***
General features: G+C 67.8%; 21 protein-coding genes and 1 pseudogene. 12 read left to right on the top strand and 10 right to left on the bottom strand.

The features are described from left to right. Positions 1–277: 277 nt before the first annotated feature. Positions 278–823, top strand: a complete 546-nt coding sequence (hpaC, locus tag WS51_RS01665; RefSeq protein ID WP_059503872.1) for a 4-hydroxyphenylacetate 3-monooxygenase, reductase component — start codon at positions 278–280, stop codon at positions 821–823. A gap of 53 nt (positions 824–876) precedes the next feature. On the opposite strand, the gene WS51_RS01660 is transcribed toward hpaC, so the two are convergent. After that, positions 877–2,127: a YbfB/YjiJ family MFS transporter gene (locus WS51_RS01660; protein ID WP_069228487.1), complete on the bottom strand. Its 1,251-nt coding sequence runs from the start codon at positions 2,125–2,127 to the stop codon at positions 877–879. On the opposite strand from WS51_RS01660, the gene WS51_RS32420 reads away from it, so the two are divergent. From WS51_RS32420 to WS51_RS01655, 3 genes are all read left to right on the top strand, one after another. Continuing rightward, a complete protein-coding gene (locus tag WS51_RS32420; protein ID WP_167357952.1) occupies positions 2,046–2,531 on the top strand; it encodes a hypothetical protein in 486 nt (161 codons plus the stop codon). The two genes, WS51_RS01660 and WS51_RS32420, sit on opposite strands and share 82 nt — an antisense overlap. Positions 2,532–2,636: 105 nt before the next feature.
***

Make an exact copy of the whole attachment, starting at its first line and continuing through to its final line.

General features: G+C 67.8%; 21 protein-coding genes and 1 pseudogene. 12 read left to right on the top strand and 10 right to left on the bottom strand.

The features are described from left to right. Positions 1–277: 277 nt before the first annotated feature. Positions 278–823, top strand: a complete 546-nt coding sequence (hpaC, locus tag WS51_RS01665; RefSeq protein ID WP_059503872.1) for a 4-hydroxyphenylacetate 3-monooxygenase, reductase component — start codon at positions 278–280, stop codon at positions 821–823. A gap of 53 nt (positions 824–876) precedes the next feature. On the opposite strand, the gene WS51_RS01660 is transcribed toward hpaC, so the two are convergent. After that, positions 877–2,127: a YbfB/YjiJ family MFS transporter gene (locus WS51_RS01660; protein ID WP_069228487.1), complete on the bottom strand. Its 1,251-nt coding sequence runs from the start codon at positions 2,125–2,127 to the stop codon at positions 877–879. On the opposite strand from WS51_RS01660, the gene WS51_RS32420 reads away from it, so the two are divergent. From WS51_RS32420 to WS51_RS01655, 3 genes are all read left to right on the top strand, one after another. Continuing rightward, a complete protein-coding gene (locus tag WS51_RS32420; protein ID WP_167357952.1) occupies positions 2,046–2,531 on the top strand; it encodes a hypothetical protein in 486 nt (161 codons plus the stop codon). The two genes, WS51_RS01660 and WS51_RS32420, sit on opposite strands and share 82 nt — an antisense overlap. Positions 2,532–2,636: 105 nt before the next feature.